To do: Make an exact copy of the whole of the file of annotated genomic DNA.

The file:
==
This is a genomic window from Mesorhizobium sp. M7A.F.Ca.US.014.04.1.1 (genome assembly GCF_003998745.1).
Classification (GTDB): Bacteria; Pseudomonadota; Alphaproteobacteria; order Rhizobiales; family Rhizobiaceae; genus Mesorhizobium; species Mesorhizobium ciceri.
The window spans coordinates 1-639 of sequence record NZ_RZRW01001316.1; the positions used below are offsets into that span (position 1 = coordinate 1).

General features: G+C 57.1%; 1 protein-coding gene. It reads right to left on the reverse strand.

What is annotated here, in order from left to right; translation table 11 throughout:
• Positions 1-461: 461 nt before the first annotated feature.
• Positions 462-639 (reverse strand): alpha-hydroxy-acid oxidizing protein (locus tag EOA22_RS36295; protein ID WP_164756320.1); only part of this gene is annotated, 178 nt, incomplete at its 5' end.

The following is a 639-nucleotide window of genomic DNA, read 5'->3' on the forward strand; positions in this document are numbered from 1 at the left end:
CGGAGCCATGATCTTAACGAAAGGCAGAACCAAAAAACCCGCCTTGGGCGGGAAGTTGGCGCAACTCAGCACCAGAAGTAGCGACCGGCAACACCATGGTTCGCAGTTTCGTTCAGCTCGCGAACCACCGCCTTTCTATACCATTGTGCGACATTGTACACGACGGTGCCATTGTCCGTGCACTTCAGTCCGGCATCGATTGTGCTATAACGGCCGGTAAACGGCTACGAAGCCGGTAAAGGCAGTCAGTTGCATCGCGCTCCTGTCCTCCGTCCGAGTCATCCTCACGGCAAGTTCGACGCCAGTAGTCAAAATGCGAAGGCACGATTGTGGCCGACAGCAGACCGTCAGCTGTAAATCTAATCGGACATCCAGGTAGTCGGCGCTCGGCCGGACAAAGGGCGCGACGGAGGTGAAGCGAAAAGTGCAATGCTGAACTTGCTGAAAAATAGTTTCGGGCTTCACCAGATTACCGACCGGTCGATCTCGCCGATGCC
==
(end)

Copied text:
This is a genomic window from Mesorhizobium sp. M7A.F.Ca.US.014.04.1.1 (genome assembly GCF_003998745.1).
Classification (GTDB): Bacteria; Pseudomonadota; Alphaproteobacteria; order Rhizobiales; family Rhizobiaceae; genus Mesorhizobium; species Mesorhizobium ciceri.
The window spans coordinates 1-639 of sequence record NZ_RZRW01001316.1; the positions used below are offsets into that span (position 1 = coordinate 1).

General features: G+C 57.1%; 1 protein-coding gene. It reads right to left on the reverse strand.

What is annotated here, in order from left to right; translation table 11 throughout:
• Positions 1-461: 461 nt before the first annotated feature.
• Positions 462-639 (reverse strand): alpha-hydroxy-acid oxidizing protein (locus tag EOA22_RS36295; protein ID WP_164756320.1); only part of this gene is annotated, 178 nt, incomplete at its 5' end.

The following is a 639-nucleotide window of genomic DNA, read 5'->3' on the forward strand; positions in this document are numbered from 1 at the left end:
CGGAGCCATGATCTTAACGAAAGGCAGAACCAAAAAACCCGCCTTGGGCGGGAAGTTGGCGCAACTCAGCACCAGAAGTAGCGACCGGCAACACCATGGTTCGCAGTTTCGTTCAGCTCGCGAACCACCGCCTTTCTATACCATTGTGCGACATTGTACACGACGGTGCCATTGTCCGTGCACTTCAGTCCGGCATCGATTGTGCTATAACGGCCGGTAAACGGCTACGAAGCCGGTAAAGGCAGTCAGTTGCATCGCGCTCCTGTCCTCCGTCCGAGTCATCCTCACGGCAAGTTCGACGCCAGTAGTCAAAATGCGAAGGCACGATTGTGGCCGACAGCAGACCGTCAGCTGTAAATCTAATCGGACATCCAGGTAGTCGGCGCTCGGCCGGACAAAGGGCGCGACGGAGGTGAAGCGAAAAGTGCAATGCTGAACTTGCTGAAAAATAGTTTCGGGCTTCACCAGATTACCGACCGGTCGATCTCGCCGATGCC